Archives for posts with tag: present moment

 

 

 

 

 

 

 

 

There is very little doubt in my mind that one of the greatest sources of joy in my life at the moment is Long Point Beach.  Every morning at around 7, I can be found alternately strolling or striding along its shore, accompanied by my faithful hound Maz.  I come for the scenery, Maz prefers the dead fish.  End result:  sheer happiness for both.
This morning, while driving along the causeway leading to the beach, I was startled to see a huge swarm of small black birds filling the sky above me.  From the point just above my head to one above hte marsh far in the distance, thousands of these feathered friends were beginning their exodus to warmer climes, their wings pumping madly in the chill of the morning sky.  There was no mid-air ballet today, no time for any such frivolity.  They had somewhere to go, and there were getting to it.

But the experience of all of those small bodies, those pulsating wings, dominating the heavens made me stop my car in the middle of the road and gaze upward in abject awe.

The driving force of thousands of palpitating hearts, all beating as one, created a moving mosaic of black wing against the light grey morning sky, and I was mesmerized.  But more than that.  For a few fleeting moments, I was a part of it, almost present there with them in the heavens, wings beating, core pounding, spirit lifting up and away into the promise of bluer skies, balmier breezes and tasty caterpillars only just contemplating the cocoon.

I drive that causeway almost every daybreak, and usually I give thanks for the simple beauty of the natural landscape.  But this morning … this morning was a moment of wonder in an ordinary day, and it felt like a miracle.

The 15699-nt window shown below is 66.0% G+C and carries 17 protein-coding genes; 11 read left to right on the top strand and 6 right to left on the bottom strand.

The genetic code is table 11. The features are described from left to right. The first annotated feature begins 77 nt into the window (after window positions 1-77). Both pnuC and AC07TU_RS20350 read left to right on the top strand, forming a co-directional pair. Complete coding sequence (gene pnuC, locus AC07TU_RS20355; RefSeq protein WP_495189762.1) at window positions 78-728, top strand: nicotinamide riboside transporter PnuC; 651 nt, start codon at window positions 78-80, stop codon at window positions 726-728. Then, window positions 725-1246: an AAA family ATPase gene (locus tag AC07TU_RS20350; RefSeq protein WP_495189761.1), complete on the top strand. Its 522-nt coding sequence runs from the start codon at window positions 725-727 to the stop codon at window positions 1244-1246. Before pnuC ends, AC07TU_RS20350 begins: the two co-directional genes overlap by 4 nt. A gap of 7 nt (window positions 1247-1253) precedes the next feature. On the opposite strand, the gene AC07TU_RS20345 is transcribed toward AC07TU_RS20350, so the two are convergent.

Tomorrow, I’ll once again rise at dawn to make the same pre-breakfast trek on those enervating sands.  Will there be another miracle?  Is there a miracle every single day, if I open myself to it?
I think there may be.  And I will be watching.

Advertisements

I ask you to forgive my absence from this page over the past several weeks, gentle readers.  The extreme heat and other pressures of life began to overwhelm me, and as is so often the case, I retreated into the relative safety of my little world, which has recently revolved around health and canning nature’s bounty and, of course, finishing the requisite changes to my thesis.

But, last night, I had a sort of epiphany.  Part of that epiphany recognized that the times when the world overwhelms is absolutely the right time to express that feeling through the written word.  And the other flash of understanding I will attempt to illustrate through parable.

When the weather becomes unseasonably warm, my thoughts inevitably clang like a clapper to the side of a bell, pealing out negative thoughts regarding the havoc we are wreaking on this poor planet.  No matter how I try to lift my spirits, the resounding knell of global warming rattles my bones, and at these times, I despair of mankind, assiduously proclaiming to anyone who will listen that even a dog knows not to crap where it eats.